These tactical responses to Putin’s reckless behavior are well-intended, but risk producing dangerous outcomes for the United States while doing little to change the situation in Ukraine. It would take time to adequately equip and train Ukrainian armed forces in an impactful way – even with relatively modest items like counter-battery radars and anti-tank missiles. Advancing weapons into Ukraine is precisely the kind of evidence that Putin wrongly says justifies his illegal actions. There is every reason to believe that Russia would respond not with negotiation, but perhaps with more, and even deadlier, war. NATO allies in Europe will also consider how Russia might react and will likely not be as bullish as escalation advocates hope. Indeed, already on Monday, German Chancellor Angela Merkel signaled her opposition to this approach saying: “Germany will not support Ukraine with weapons. I am convinced this conflict cannot be solved by military means.” If anything, American delivery of military equipment to Ukraine could actually serve to take European allies off the hook for playing their role in further isolating Russia, opting to let the United States pay the price and take the risks.

Consequently, the United States risks undermining existing consensus in NATO and the European Union by putting military aid to Ukraine on the agenda. Already there are frays over who contributes and pays for the new NATO reinforcement spearhead force announced this last September. Holding NATO and EU consensus steady while collating power advantages with patience is perhaps the most significant strategic need at this time. Fundamentally, none of these proposals for military escalation address what Ukraine truly needs – tens of billions of dollars of guaranteed loans to cushion destabilizing but necessary economic reforms. No one, it seems, is lining up to write that check.

Flournoy told The New York Times, “One of the best ways to deter Russia from supporting the rebels in taking more territory and stepping up the conflict is to increase the cost that the Russians or their surrogates would incur.” The assumptions-behind this national security thinking completely ignore the alternative outcome or what comes next – that this approach is precisely the trigger that provokes a dramatic escalation by Russia. This thinking also indicates a belief that, in effect, if America leads on this, the other NATO allies will fall in line. One can certainly hope these things will happen – but hope is not the basis of sound strategy. Even if the military assistance contemplated achieved an elusive balance of power in eastern Ukraine, given the higher degree of Russian interests in the region, there is every reason to think Moscow would see this as a challenge to overcome American technology, challenging America’s credibility and that of NATO. What, then, is the plan?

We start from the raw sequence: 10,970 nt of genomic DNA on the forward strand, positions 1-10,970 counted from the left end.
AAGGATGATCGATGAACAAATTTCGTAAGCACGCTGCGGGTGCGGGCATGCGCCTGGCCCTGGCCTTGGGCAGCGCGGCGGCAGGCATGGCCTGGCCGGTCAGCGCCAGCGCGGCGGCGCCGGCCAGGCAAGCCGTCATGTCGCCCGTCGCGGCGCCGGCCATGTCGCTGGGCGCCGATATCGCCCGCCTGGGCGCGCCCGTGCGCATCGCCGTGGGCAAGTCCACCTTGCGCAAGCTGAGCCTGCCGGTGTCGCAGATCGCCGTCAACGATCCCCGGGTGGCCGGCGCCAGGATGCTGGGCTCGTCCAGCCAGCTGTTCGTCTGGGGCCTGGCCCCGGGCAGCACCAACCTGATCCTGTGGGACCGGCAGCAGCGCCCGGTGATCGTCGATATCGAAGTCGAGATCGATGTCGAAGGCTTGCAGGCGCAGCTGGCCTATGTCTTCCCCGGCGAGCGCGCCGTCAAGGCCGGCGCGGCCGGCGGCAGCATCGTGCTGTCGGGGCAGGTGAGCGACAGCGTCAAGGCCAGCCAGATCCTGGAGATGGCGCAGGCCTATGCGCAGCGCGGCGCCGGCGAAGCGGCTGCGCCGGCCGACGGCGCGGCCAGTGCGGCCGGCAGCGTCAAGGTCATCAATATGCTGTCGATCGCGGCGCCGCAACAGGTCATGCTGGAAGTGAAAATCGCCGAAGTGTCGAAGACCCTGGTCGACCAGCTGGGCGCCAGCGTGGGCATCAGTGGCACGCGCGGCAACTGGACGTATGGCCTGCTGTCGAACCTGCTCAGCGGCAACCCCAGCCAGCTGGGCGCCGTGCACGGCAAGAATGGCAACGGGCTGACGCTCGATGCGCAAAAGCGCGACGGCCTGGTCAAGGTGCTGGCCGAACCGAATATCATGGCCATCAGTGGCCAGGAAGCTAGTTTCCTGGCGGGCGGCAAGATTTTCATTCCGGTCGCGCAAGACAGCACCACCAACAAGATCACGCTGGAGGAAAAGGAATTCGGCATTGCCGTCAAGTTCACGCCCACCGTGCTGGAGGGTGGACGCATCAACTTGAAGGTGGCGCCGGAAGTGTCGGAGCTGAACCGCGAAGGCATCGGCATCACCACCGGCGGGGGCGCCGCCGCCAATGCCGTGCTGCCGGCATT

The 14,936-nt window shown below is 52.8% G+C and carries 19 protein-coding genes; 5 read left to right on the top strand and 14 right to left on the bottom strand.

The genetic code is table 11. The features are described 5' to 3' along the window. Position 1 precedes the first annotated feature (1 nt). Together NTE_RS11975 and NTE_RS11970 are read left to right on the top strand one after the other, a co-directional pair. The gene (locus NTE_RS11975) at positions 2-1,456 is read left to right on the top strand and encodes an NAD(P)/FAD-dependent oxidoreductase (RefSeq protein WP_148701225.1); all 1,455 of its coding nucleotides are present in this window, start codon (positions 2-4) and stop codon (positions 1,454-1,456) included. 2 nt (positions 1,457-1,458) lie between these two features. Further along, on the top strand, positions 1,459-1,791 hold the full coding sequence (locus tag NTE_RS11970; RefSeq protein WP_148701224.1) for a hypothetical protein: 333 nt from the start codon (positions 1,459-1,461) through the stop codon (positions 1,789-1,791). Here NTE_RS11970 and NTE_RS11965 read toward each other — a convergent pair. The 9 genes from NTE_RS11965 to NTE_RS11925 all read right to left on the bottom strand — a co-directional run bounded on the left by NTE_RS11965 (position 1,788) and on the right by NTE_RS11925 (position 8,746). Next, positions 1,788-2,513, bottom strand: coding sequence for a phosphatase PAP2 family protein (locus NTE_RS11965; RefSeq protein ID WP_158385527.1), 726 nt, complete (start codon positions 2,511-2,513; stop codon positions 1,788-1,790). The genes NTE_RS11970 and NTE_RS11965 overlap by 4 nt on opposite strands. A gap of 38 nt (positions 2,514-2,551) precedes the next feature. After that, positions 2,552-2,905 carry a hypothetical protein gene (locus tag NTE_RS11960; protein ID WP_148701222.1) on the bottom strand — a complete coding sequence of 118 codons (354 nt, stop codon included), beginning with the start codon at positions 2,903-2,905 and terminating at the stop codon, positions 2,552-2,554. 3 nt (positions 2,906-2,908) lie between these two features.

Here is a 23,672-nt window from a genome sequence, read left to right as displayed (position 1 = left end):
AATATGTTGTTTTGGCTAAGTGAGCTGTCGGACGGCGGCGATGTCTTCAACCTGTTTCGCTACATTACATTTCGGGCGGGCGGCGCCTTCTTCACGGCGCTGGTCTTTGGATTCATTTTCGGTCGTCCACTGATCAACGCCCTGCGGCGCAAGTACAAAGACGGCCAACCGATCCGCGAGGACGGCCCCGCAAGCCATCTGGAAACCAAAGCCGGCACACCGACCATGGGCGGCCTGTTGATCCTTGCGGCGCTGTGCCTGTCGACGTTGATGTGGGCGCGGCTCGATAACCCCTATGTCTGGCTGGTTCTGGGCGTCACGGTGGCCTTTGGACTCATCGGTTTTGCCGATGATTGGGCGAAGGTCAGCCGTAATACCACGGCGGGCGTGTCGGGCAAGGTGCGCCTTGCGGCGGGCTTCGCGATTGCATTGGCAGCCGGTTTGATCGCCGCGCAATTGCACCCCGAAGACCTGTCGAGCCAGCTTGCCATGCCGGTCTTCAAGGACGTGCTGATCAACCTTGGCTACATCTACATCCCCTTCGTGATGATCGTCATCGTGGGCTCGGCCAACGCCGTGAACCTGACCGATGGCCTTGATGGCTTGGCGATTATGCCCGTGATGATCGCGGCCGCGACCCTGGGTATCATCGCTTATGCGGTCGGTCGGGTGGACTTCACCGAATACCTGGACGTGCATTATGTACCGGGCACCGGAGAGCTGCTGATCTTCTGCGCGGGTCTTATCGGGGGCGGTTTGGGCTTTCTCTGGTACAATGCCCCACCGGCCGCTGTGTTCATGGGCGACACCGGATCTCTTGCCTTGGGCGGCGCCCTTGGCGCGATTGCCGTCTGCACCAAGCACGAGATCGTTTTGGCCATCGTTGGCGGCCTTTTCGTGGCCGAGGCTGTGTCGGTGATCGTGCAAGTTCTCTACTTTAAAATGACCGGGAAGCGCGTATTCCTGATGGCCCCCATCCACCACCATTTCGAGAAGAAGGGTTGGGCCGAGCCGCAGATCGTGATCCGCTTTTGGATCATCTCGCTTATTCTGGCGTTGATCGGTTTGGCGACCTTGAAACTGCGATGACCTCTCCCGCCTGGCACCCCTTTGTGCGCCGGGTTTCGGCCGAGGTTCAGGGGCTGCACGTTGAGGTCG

Speaking at a recent Senate hearing, Henry Kissinger said, “I’m uneasy about beginning a process of military engagement without knowing where it will lead us and what we’ll do to sustain it…I believe we should avoid taking incremental steps before we know how far we are willing to go.” He added, “This is a territory 300 miles from Moscow, and therefore has special security implications.” Kissinger’s views accurately explain the situation and why escalation carries dangers not worth the costs – at least as the situation now stands. Regrettably, in the debates over Ukraine and Russia too much time is spent arguing about what should be done, and not enough time is spent understanding what is actually driving the interests of the states involved – including that of America and its allies in Europe.

Advocates of escalation in Ukraine are sustaining a respectable and logical extension of a worldview that governed the last two decades of American policy towards Europe, which culminated in the false promises of NATO’s 2008 declaration that Ukraine and Georgia would one day join NATO. That worldview, however, ran into the ditch in eastern Ukraine last March. Military escalation at this time would entangle America in a conflict adjacent to a declining, paranoid, and nuclear-armed Russia. What Russia has done in eastern Ukraine is unacceptable and the Russian people will eventually look back and wonder what their “leadership” was thinking. Now, however, is not the time to risk making a bad situation even worse by launching America onto a slippery slope of dangerous military escalation.


Sean Kay is Robson Professor of Politics and Government at Ohio Wesleyan University where he is Director of the Arneson Institute for Practical Politics and heads the International Studies Program. He is also an associate at the Mershon Center for International Security Studies at the Ohio State University. His most recent book is America’s Search for Security: The Triumph of Idealism and the Return of Realism.